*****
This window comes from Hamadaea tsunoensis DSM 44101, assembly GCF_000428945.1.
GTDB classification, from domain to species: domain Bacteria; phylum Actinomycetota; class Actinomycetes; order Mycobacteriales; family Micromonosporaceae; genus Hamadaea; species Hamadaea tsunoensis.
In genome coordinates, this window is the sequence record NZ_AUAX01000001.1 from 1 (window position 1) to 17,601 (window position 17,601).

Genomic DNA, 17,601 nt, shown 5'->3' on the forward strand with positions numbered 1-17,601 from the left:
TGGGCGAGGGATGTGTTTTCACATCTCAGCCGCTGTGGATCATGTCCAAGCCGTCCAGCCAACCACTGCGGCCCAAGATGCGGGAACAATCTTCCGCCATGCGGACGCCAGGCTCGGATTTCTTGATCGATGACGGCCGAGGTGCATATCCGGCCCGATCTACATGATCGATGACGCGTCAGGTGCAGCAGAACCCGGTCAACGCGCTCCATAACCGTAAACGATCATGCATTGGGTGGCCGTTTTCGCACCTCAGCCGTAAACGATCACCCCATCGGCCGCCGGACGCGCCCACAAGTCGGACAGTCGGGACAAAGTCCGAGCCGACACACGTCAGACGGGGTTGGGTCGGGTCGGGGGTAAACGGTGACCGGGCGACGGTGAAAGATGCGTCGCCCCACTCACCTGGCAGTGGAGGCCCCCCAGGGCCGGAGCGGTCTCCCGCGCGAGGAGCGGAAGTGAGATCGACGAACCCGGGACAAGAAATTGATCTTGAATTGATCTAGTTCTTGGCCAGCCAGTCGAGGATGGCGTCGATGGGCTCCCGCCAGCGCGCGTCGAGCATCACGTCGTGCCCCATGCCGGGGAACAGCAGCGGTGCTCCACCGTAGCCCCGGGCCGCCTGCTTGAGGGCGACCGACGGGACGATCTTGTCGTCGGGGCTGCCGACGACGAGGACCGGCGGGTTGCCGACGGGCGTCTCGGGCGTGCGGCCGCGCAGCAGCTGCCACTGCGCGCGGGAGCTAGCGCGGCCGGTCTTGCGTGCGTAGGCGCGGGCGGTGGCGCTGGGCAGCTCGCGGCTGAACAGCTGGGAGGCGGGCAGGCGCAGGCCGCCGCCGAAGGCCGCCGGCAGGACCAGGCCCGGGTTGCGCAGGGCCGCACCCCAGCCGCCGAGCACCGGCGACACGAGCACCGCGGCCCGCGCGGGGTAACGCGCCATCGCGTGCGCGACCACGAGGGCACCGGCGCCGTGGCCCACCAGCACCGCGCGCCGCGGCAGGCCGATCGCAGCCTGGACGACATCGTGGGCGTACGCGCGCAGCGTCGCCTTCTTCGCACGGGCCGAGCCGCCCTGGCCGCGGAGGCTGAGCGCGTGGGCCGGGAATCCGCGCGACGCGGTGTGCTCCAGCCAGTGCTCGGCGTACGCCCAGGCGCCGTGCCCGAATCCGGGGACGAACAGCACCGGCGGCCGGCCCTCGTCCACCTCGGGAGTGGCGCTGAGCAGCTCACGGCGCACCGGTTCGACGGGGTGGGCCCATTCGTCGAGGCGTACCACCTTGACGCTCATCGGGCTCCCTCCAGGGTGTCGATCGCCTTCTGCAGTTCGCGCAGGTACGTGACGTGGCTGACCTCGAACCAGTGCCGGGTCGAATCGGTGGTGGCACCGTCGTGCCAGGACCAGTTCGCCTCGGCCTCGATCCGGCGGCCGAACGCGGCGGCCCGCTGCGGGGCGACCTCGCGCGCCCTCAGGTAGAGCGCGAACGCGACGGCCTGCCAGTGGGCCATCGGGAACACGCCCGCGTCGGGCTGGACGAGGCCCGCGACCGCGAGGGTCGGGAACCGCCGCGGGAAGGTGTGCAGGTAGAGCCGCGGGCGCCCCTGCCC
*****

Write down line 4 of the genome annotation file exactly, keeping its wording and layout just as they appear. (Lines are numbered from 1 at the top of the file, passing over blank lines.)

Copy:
Genomic DNA, 17,601 nt, shown 5'->3' on the forward strand with positions numbered 1-17,601 from the left: